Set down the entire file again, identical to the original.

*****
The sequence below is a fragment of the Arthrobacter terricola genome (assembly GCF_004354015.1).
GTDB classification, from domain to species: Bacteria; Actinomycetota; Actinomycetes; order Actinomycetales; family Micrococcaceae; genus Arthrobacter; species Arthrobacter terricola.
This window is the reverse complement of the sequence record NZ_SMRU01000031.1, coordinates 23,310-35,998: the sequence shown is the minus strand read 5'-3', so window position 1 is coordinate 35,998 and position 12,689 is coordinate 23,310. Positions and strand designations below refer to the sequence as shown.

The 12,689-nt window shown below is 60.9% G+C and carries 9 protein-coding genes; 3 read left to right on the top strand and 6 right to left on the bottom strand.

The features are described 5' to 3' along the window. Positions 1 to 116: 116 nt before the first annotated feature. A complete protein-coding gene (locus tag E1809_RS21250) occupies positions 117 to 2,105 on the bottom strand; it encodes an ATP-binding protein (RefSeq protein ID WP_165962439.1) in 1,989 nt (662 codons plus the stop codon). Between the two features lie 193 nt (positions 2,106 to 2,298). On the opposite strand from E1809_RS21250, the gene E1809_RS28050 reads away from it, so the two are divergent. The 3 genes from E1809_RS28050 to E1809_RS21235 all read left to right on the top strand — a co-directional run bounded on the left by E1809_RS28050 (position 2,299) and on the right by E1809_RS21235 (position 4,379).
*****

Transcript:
The sequence below is a fragment of the Arthrobacter terricola genome (assembly GCF_004354015.1).
GTDB classification, from domain to species: Bacteria; Actinomycetota; Actinomycetes; order Actinomycetales; family Micrococcaceae; genus Arthrobacter; species Arthrobacter terricola.
This window is the reverse complement of the sequence record NZ_SMRU01000031.1, coordinates 23,310-35,998: the sequence shown is the minus strand read 5'-3', so window position 1 is coordinate 35,998 and position 12,689 is coordinate 23,310. Positions and strand designations below refer to the sequence as shown.

The 12,689-nt window shown below is 60.9% G+C and carries 9 protein-coding genes; 3 read left to right on the top strand and 6 right to left on the bottom strand.

The features are described 5' to 3' along the window. Positions 1 to 116: 116 nt before the first annotated feature. A complete protein-coding gene (locus tag E1809_RS21250) occupies positions 117 to 2,105 on the bottom strand; it encodes an ATP-binding protein (RefSeq protein ID WP_165962439.1) in 1,989 nt (662 codons plus the stop codon). Between the two features lie 193 nt (positions 2,106 to 2,298). On the opposite strand from E1809_RS21250, the gene E1809_RS28050 reads away from it, so the two are divergent. The 3 genes from E1809_RS28050 to E1809_RS21235 all read left to right on the top strand — a co-directional run bounded on the left by E1809_RS28050 (position 2,299) and on the right by E1809_RS21235 (position 4,379).